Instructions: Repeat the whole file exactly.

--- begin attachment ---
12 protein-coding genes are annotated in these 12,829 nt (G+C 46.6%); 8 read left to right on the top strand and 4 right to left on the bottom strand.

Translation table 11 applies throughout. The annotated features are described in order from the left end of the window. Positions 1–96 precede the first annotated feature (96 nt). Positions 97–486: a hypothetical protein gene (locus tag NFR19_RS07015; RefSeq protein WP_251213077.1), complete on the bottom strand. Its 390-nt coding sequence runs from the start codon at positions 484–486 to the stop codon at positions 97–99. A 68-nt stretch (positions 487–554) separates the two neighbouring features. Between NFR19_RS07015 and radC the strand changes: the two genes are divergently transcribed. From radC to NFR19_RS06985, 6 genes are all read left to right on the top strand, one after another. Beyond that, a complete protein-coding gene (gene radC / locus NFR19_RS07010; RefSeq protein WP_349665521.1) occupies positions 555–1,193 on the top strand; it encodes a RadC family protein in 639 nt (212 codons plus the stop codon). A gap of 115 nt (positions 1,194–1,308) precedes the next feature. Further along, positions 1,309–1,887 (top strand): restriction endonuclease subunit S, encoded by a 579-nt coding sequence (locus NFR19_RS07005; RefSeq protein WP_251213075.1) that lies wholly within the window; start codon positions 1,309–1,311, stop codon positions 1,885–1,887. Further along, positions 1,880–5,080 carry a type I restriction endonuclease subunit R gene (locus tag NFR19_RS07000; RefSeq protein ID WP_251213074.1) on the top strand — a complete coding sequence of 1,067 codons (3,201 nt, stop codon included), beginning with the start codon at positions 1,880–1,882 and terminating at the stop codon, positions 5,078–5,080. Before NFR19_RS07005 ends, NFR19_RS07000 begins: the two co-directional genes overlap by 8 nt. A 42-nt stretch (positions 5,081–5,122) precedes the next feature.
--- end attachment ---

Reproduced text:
12 protein-coding genes are annotated in these 12,829 nt (G+C 46.6%); 8 read left to right on the top strand and 4 right to left on the bottom strand.

Translation table 11 applies throughout. The annotated features are described in order from the left end of the window. Positions 1–96 precede the first annotated feature (96 nt). Positions 97–486: a hypothetical protein gene (locus tag NFR19_RS07015; RefSeq protein WP_251213077.1), complete on the bottom strand. Its 390-nt coding sequence runs from the start codon at positions 484–486 to the stop codon at positions 97–99. A 68-nt stretch (positions 487–554) separates the two neighbouring features. Between NFR19_RS07015 and radC the strand changes: the two genes are divergently transcribed. From radC to NFR19_RS06985, 6 genes are all read left to right on the top strand, one after another. Beyond that, a complete protein-coding gene (gene radC / locus NFR19_RS07010; RefSeq protein WP_349665521.1) occupies positions 555–1,193 on the top strand; it encodes a RadC family protein in 639 nt (212 codons plus the stop codon). A gap of 115 nt (positions 1,194–1,308) precedes the next feature. Further along, positions 1,309–1,887 (top strand): restriction endonuclease subunit S, encoded by a 579-nt coding sequence (locus NFR19_RS07005; RefSeq protein WP_251213075.1) that lies wholly within the window; start codon positions 1,309–1,311, stop codon positions 1,885–1,887. Further along, positions 1,880–5,080 carry a type I restriction endonuclease subunit R gene (locus tag NFR19_RS07000; RefSeq protein ID WP_251213074.1) on the top strand — a complete coding sequence of 1,067 codons (3,201 nt, stop codon included), beginning with the start codon at positions 1,880–1,882 and terminating at the stop codon, positions 5,078–5,080. Before NFR19_RS07005 ends, NFR19_RS07000 begins: the two co-directional genes overlap by 8 nt. A 42-nt stretch (positions 5,081–5,122) precedes the next feature.